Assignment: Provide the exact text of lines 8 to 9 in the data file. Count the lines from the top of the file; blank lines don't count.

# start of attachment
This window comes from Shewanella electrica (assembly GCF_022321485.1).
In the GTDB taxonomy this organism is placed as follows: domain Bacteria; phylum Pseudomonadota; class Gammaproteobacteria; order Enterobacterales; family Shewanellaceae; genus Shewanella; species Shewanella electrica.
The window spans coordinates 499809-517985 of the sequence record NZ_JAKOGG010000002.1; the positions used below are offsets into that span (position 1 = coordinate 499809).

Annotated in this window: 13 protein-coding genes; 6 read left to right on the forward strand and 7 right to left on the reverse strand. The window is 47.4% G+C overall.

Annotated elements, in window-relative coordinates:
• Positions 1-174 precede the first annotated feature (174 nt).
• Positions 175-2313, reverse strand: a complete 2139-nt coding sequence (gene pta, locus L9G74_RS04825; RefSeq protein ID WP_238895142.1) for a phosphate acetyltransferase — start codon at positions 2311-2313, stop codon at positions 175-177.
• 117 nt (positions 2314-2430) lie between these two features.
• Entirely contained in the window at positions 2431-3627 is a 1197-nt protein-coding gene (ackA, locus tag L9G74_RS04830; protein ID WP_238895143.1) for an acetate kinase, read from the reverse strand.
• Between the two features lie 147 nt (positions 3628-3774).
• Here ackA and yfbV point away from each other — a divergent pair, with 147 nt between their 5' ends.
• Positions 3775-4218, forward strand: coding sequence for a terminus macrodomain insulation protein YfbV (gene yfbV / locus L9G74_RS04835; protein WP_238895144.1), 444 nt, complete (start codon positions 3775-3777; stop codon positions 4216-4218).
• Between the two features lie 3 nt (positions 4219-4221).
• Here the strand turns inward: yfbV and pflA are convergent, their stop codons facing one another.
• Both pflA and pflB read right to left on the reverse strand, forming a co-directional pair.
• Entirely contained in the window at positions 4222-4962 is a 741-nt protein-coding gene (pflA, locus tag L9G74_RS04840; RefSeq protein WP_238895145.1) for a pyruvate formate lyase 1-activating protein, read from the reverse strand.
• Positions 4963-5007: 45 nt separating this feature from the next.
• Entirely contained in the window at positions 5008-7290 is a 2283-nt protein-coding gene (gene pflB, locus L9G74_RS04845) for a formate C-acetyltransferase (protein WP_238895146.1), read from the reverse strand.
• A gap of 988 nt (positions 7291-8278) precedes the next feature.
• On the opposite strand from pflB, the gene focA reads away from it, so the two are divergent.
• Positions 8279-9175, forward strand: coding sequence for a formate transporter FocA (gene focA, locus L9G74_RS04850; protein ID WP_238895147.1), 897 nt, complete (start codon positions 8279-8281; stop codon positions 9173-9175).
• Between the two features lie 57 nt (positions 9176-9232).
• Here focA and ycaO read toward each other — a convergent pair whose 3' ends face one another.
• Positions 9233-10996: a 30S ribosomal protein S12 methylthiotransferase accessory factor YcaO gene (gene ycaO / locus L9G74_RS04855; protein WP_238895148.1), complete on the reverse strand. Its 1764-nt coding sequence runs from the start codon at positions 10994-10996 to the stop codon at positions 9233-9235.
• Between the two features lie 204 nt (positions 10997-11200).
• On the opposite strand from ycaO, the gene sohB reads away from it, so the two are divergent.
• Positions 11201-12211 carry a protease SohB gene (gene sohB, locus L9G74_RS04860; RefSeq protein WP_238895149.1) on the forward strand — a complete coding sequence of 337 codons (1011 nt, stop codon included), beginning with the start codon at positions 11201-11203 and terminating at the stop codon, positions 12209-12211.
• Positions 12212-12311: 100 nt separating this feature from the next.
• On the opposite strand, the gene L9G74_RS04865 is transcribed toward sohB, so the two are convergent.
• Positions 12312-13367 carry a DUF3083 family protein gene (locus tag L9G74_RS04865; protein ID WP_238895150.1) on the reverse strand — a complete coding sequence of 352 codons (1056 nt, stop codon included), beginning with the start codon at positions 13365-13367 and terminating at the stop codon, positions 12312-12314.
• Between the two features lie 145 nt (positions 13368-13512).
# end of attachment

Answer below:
• 117 nt (positions 2314-2430) lie between these two features.
• Entirely contained in the window at positions 2431-3627 is a 1197-nt protein-coding gene (ackA, locus tag L9G74_RS04830; protein ID WP_238895143.1) for an acetate kinase, read from the reverse strand.